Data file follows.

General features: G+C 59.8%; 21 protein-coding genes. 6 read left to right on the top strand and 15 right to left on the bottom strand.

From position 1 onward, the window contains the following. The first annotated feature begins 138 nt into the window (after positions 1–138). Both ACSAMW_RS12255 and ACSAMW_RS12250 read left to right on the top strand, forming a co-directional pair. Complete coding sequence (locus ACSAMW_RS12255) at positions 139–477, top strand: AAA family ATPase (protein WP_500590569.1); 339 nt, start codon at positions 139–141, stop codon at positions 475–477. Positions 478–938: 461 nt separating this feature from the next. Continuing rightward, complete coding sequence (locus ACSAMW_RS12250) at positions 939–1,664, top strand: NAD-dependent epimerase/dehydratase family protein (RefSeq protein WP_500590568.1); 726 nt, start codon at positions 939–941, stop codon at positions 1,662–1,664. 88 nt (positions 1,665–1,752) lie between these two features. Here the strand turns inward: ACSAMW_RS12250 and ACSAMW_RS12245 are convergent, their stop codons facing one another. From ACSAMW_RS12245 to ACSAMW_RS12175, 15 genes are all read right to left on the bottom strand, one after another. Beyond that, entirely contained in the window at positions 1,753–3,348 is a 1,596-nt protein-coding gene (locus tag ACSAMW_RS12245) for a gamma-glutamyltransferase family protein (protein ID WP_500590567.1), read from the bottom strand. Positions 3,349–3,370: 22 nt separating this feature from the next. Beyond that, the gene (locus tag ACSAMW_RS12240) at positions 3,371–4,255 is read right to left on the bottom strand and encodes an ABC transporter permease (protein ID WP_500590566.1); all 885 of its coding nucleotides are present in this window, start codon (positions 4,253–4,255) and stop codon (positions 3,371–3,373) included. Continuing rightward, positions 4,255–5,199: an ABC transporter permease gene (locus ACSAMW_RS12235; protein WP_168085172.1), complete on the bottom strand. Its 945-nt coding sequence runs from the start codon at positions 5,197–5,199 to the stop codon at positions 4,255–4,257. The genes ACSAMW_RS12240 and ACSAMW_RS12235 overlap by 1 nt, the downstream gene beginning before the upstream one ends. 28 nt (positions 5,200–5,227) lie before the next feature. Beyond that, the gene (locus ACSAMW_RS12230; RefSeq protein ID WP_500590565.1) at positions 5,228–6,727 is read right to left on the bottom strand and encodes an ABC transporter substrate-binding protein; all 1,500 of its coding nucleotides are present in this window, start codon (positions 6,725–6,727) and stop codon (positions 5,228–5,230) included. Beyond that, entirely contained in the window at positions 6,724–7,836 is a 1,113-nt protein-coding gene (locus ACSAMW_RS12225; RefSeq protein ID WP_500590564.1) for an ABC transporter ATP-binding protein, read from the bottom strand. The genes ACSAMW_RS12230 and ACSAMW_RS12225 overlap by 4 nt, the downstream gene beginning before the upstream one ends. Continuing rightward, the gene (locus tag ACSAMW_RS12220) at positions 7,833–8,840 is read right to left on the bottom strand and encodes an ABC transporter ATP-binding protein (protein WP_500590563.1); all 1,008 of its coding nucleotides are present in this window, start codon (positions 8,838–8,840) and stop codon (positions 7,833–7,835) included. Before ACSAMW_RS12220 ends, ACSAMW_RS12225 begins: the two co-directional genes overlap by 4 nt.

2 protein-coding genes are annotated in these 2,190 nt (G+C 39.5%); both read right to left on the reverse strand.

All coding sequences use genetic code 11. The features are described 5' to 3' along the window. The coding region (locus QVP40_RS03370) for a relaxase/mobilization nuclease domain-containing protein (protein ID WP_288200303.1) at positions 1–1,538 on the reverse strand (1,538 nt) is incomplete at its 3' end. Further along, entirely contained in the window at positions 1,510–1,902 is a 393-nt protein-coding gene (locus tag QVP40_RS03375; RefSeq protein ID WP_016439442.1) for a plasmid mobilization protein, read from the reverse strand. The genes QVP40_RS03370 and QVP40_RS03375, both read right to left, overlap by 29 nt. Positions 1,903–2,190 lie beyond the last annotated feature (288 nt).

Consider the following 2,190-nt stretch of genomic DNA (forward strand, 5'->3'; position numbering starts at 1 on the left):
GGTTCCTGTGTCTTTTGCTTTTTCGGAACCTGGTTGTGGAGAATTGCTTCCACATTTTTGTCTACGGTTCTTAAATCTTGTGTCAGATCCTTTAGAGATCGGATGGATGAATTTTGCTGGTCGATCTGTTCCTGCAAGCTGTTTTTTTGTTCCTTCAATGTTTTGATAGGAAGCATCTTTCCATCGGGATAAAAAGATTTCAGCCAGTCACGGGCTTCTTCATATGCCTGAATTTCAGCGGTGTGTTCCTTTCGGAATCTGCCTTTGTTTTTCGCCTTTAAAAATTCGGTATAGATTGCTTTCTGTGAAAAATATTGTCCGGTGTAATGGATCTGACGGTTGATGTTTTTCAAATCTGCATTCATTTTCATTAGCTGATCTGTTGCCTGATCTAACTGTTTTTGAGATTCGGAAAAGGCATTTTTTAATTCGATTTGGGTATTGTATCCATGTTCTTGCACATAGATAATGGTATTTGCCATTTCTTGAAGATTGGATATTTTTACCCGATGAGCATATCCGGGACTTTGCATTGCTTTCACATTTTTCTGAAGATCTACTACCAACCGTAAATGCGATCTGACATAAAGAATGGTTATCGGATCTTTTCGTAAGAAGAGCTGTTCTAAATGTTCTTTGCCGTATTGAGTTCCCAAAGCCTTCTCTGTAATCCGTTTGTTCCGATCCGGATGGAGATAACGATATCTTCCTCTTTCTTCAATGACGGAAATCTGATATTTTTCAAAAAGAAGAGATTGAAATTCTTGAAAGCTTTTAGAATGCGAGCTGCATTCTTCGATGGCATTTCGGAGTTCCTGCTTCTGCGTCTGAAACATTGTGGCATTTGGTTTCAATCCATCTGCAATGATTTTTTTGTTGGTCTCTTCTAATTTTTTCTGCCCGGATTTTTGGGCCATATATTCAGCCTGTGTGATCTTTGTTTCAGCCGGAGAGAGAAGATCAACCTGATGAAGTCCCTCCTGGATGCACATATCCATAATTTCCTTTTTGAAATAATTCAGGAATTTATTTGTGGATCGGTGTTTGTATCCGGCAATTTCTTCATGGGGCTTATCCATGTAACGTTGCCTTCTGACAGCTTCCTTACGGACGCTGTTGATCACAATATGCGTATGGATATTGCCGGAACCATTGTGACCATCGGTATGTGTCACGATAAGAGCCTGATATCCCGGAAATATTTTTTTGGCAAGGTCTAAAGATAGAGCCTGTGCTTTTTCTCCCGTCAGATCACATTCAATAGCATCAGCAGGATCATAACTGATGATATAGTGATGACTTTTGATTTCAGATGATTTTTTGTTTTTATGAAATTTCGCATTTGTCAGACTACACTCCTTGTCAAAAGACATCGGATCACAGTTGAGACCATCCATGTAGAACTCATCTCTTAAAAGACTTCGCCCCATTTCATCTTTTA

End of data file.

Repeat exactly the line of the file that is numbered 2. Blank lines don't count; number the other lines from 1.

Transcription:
From position 1 onward, the window contains the following. The first annotated feature begins 138 nt into the window (after positions 1–138). Both ACSAMW_RS12255 and ACSAMW_RS12250 read left to right on the top strand, forming a co-directional pair. Complete coding sequence (locus ACSAMW_RS12255) at positions 139–477, top strand: AAA family ATPase (protein WP_500590569.1); 339 nt, start codon at positions 139–141, stop codon at positions 475–477. Positions 478–938: 461 nt separating this feature from the next. Continuing rightward, complete coding sequence (locus ACSAMW_RS12250) at positions 939–1,664, top strand: NAD-dependent epimerase/dehydratase family protein (RefSeq protein WP_500590568.1); 726 nt, start codon at positions 939–941, stop codon at positions 1,662–1,664. 88 nt (positions 1,665–1,752) lie between these two features. Here the strand turns inward: ACSAMW_RS12250 and ACSAMW_RS12245 are convergent, their stop codons facing one another. From ACSAMW_RS12245 to ACSAMW_RS12175, 15 genes are all read right to left on the bottom strand, one after another. Beyond that, entirely contained in the window at positions 1,753–3,348 is a 1,596-nt protein-coding gene (locus tag ACSAMW_RS12245) for a gamma-glutamyltransferase family protein (protein ID WP_500590567.1), read from the bottom strand. Positions 3,349–3,370: 22 nt separating this feature from the next. Beyond that, the gene (locus tag ACSAMW_RS12240) at positions 3,371–4,255 is read right to left on the bottom strand and encodes an ABC transporter permease (protein ID WP_500590566.1); all 885 of its coding nucleotides are present in this window, start codon (positions 4,253–4,255) and stop codon (positions 3,371–3,373) included. Continuing rightward, positions 4,255–5,199: an ABC transporter permease gene (locus ACSAMW_RS12235; protein WP_168085172.1), complete on the bottom strand. Its 945-nt coding sequence runs from the start codon at positions 5,197–5,199 to the stop codon at positions 4,255–4,257. The genes ACSAMW_RS12240 and ACSAMW_RS12235 overlap by 1 nt, the downstream gene beginning before the upstream one ends. 28 nt (positions 5,200–5,227) lie before the next feature. Beyond that, the gene (locus ACSAMW_RS12230; RefSeq protein ID WP_500590565.1) at positions 5,228–6,727 is read right to left on the bottom strand and encodes an ABC transporter substrate-binding protein; all 1,500 of its coding nucleotides are present in this window, start codon (positions 6,725–6,727) and stop codon (positions 5,228–5,230) included. Beyond that, entirely contained in the window at positions 6,724–7,836 is a 1,113-nt protein-coding gene (locus ACSAMW_RS12225; RefSeq protein ID WP_500590564.1) for an ABC transporter ATP-binding protein, read from the bottom strand. The genes ACSAMW_RS12230 and ACSAMW_RS12225 overlap by 4 nt, the downstream gene beginning before the upstream one ends. Continuing rightward, the gene (locus tag ACSAMW_RS12220) at positions 7,833–8,840 is read right to left on the bottom strand and encodes an ABC transporter ATP-binding protein (protein WP_500590563.1); all 1,008 of its coding nucleotides are present in this window, start codon (positions 8,838–8,840) and stop codon (positions 7,833–7,835) included. Before ACSAMW_RS12220 ends, ACSAMW_RS12225 begins: the two co-directional genes overlap by 4 nt.